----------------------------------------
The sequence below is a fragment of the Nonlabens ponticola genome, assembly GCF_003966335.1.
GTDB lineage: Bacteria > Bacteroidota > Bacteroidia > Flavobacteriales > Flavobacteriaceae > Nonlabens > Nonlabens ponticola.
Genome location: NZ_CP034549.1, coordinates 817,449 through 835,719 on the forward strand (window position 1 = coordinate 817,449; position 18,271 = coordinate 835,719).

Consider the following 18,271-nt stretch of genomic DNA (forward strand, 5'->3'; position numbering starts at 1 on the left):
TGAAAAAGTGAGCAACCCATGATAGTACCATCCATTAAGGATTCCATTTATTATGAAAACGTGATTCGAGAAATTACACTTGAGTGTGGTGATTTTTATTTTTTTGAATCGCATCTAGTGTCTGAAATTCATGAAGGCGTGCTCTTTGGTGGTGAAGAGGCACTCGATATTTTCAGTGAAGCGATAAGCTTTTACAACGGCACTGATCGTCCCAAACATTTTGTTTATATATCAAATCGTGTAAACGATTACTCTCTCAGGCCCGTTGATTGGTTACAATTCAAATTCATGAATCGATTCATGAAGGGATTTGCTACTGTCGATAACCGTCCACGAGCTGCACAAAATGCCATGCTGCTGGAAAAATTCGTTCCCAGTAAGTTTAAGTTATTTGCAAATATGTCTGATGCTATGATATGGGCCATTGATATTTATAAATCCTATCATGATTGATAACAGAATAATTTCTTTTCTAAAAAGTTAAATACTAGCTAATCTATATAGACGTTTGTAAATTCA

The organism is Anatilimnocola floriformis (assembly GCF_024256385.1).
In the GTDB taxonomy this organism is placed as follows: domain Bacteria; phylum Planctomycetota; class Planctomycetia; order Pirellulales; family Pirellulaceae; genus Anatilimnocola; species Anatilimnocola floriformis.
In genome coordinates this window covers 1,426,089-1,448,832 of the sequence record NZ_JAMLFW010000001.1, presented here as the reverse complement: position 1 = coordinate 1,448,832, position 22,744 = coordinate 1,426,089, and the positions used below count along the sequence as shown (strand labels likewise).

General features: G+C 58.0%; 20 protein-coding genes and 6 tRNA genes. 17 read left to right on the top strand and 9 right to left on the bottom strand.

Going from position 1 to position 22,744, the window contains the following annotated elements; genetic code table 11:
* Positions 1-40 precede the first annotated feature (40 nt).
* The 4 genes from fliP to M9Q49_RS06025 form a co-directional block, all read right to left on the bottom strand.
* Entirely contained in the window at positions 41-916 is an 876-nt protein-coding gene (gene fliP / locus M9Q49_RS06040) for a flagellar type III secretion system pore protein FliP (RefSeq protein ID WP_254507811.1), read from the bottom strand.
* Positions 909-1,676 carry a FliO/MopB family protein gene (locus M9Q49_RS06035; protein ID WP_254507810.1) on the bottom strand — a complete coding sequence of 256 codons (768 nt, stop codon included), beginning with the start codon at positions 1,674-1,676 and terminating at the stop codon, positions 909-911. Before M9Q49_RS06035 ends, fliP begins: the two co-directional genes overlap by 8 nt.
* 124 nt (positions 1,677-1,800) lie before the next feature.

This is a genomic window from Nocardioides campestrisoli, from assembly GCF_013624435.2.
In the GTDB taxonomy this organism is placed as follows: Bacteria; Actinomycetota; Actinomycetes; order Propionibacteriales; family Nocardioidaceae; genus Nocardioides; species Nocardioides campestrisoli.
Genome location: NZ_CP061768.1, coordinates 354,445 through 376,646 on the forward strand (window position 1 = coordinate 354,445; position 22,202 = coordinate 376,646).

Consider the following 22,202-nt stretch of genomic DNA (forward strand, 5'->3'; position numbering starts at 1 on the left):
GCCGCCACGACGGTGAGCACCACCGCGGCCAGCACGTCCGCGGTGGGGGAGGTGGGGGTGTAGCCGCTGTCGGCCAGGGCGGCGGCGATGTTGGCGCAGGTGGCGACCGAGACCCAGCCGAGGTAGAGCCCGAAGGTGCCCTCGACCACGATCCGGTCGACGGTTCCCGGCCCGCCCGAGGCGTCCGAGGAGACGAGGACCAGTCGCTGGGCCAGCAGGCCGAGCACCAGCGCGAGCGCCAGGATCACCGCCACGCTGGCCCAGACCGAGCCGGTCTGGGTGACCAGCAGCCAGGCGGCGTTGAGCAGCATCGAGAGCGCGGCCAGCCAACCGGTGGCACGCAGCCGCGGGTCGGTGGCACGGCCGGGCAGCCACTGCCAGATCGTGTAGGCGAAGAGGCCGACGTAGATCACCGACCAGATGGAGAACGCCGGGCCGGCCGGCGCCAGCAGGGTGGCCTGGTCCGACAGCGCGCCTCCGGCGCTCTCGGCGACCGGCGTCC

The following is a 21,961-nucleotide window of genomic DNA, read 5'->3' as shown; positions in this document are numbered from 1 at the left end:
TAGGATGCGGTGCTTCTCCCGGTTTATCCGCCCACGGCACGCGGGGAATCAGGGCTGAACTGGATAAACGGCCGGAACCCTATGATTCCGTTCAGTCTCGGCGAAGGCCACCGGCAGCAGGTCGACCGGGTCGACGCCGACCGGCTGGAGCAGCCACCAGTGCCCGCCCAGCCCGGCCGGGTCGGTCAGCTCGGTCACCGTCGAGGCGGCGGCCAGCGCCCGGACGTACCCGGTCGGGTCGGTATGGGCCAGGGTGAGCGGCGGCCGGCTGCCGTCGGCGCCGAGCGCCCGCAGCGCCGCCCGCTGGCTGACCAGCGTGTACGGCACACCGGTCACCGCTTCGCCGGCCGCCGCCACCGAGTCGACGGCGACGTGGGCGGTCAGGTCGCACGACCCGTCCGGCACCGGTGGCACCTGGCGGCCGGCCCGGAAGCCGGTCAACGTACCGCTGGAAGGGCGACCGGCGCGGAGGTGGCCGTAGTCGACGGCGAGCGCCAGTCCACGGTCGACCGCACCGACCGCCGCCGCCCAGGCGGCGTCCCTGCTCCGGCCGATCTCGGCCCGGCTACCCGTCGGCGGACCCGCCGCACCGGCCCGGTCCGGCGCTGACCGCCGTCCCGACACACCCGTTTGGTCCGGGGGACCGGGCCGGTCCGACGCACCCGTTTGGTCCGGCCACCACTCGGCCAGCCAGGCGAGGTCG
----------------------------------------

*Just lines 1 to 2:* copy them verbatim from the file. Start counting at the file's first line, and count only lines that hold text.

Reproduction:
The sequence below is a fragment of the Nonlabens ponticola genome, assembly GCF_003966335.1.
GTDB lineage: Bacteria > Bacteroidota > Bacteroidia > Flavobacteriales > Flavobacteriaceae > Nonlabens > Nonlabens ponticola.